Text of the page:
Taxpayer representatives and government officials must remain mindful of the Uniformity Clause in negotiations with the Pennsylvania Board of Appeals and Board of Finance and Revenue, the Philadelphia Tax Review Board, and on local business privilege and property tax issues. At the same time, Pennsylvania courts have recognized that “perfect” uniformity is not essential to satisfy constitutional uniformity.11
Thus, reasonable discretion and flexibility should be appropriate when conducting negotiations and generating settlement agreements between taxpayers and taxing authorities. 1 For 2015, corporations are limited to the greater of 30 percent of apportioned taxable income, or $5 million. 72 Pa. Stat. Ann. Section 7401(3)4.(c)(1)(A)(VI).
2 Pa. Const. art. VIII, Section 1 (Uniformity of Taxation) (enacted 1884).
3 See, for example,
Commonwealth v. Standard Oil Co., 101 Pa. 119 (1882). On the other hand, the franchise tax on “foreign” corporations is a privilege tax.
4 3 Dauphin 214 (1900).
5 Leighton Paxton Stradley and Isadore H. Krekstein,
Corporate Taxation and Procedure in Pennsylvania (2d ed. 1952).
6 “As Applied” has been used by the courts in various ways, such as in this context. Another context is to apply the rule of law to the taxpayer’s specific facts in determining constitutionality. See, for example,
Whirlpool Properties Inc. v. Director, N.J. Division of Taxation, 208 N.J. 141, 26 A.3d 446 (2011).
Wanamaker v. Philadelphia School District, 441 Pa. 567, 274 A.2d 524 (1971).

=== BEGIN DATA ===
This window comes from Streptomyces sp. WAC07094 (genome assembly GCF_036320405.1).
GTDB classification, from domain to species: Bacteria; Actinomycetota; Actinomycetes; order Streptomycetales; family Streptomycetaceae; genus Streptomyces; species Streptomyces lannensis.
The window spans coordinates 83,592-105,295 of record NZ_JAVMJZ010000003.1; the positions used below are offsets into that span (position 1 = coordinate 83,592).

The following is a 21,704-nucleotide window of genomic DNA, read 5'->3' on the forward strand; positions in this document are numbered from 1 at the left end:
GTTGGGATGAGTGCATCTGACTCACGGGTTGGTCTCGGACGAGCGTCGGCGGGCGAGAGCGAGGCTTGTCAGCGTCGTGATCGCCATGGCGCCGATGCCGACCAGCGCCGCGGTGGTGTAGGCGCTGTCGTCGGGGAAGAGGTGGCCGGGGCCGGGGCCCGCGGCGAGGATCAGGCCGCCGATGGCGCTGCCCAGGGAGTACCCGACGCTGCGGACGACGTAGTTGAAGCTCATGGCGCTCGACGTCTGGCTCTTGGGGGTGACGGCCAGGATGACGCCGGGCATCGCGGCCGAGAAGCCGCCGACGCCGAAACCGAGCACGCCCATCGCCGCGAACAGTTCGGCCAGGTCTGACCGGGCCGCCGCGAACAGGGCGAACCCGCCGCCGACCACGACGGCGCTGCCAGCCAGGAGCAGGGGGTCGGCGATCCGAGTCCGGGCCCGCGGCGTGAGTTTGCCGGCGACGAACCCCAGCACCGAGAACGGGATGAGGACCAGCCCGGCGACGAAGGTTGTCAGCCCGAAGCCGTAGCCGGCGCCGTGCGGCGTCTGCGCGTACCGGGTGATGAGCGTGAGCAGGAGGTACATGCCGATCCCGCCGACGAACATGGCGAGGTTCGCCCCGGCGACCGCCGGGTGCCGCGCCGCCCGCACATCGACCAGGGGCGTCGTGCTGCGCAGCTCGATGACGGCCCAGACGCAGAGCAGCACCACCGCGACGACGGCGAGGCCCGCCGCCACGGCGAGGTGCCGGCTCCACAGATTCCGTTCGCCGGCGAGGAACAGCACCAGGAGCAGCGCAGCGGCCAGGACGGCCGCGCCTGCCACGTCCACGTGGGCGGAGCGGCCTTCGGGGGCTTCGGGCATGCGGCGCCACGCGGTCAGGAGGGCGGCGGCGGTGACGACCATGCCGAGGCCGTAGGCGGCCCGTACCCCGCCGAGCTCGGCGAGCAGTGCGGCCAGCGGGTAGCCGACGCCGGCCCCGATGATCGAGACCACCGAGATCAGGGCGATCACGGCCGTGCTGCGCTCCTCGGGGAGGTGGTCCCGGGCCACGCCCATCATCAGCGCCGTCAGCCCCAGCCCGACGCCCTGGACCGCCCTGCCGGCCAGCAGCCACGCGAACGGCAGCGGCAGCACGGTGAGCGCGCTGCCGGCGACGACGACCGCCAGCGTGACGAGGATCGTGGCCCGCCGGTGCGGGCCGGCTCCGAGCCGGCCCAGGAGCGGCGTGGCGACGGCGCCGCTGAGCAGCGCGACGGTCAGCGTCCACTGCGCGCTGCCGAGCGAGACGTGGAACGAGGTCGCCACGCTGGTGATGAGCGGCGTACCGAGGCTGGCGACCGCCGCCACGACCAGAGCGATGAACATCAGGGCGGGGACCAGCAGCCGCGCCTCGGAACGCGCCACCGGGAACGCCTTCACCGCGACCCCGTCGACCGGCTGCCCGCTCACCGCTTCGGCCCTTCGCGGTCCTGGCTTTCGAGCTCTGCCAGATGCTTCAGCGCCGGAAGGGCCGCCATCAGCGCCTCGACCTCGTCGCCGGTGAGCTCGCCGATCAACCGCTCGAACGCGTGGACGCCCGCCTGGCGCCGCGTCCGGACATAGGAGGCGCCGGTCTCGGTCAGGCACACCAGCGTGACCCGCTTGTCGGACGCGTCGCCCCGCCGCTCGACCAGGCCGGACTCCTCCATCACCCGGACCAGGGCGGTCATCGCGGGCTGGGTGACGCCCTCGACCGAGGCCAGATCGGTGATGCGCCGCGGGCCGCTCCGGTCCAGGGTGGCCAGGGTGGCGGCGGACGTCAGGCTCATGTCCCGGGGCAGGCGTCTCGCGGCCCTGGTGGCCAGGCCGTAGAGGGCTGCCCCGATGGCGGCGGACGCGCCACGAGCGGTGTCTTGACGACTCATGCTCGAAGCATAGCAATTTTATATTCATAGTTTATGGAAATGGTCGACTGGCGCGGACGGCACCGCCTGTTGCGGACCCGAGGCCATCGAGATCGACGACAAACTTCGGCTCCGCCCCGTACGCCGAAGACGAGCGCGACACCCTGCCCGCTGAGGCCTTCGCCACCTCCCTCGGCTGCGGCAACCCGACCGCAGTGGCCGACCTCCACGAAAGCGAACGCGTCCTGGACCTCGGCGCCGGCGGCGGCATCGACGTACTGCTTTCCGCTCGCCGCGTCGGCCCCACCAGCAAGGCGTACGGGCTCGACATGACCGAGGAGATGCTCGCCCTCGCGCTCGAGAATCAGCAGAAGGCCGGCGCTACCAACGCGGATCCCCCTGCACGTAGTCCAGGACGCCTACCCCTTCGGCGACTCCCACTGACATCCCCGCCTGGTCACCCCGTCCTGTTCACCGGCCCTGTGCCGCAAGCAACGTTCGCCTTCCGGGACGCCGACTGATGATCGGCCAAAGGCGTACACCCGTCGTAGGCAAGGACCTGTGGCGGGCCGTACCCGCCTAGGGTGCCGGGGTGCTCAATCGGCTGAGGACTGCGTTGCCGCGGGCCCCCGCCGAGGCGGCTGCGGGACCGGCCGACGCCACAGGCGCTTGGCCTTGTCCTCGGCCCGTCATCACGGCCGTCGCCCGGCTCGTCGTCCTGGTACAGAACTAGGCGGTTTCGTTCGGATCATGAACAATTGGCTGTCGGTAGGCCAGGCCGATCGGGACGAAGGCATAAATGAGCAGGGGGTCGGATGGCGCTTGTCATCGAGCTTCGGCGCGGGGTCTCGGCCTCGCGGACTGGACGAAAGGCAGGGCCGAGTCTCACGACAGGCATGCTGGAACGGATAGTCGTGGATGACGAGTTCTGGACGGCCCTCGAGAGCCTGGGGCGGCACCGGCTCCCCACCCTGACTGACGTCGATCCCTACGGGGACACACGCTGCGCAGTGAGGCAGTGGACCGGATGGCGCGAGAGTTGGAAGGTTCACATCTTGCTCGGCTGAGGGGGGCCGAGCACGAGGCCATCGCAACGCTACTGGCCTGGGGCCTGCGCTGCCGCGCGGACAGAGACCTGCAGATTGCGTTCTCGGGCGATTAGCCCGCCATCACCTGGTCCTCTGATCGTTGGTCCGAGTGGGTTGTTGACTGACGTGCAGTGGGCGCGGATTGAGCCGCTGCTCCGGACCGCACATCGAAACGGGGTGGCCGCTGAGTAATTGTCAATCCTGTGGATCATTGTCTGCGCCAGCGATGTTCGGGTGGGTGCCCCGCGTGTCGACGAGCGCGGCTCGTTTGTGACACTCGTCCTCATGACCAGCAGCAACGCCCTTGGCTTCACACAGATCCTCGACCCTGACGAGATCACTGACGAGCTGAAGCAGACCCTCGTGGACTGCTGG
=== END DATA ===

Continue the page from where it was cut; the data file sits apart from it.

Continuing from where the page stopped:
9 444 Pa. 38, 279 A.2d 53 (1971).
Nextel Communications of the Mid-Atlantic Inc. v. Commonwealth of Pennsylvania, Docket No. 98 F.R. 2012.
Lebanon Valley Farmers Bank v. Commonwealth of Pennsylvania, 623 Pa. 455 (2013) (citing
Clifton v. Allegheny County, 600 Pa. 662 (2009)) (“Some practical inequalities [in taxation] are obviously anticipated, and so long as the taxing scheme does not impose substantially unequal tax burdens, rough uniformity with a limited amount of variation is permitted.”).
Vito A Cosmo Jr., CPA, CGMA, is a managing director, state and local taxes, at Grant Thornton LLP in Philadelphia. He can be reached at firstname.lastname@example.org.
Matthew D. Melinson, CPA, is a partner, state and local taxes, at Grant Thornton and a member of the
Pennsylvania CPA Journal Editorial Board. He can be reached at email@example.com.
Patrick K. Skeehan, JD, is a state and local tax senior associate with Grant Thornton. He can be reached at firstname.lastname@example.org.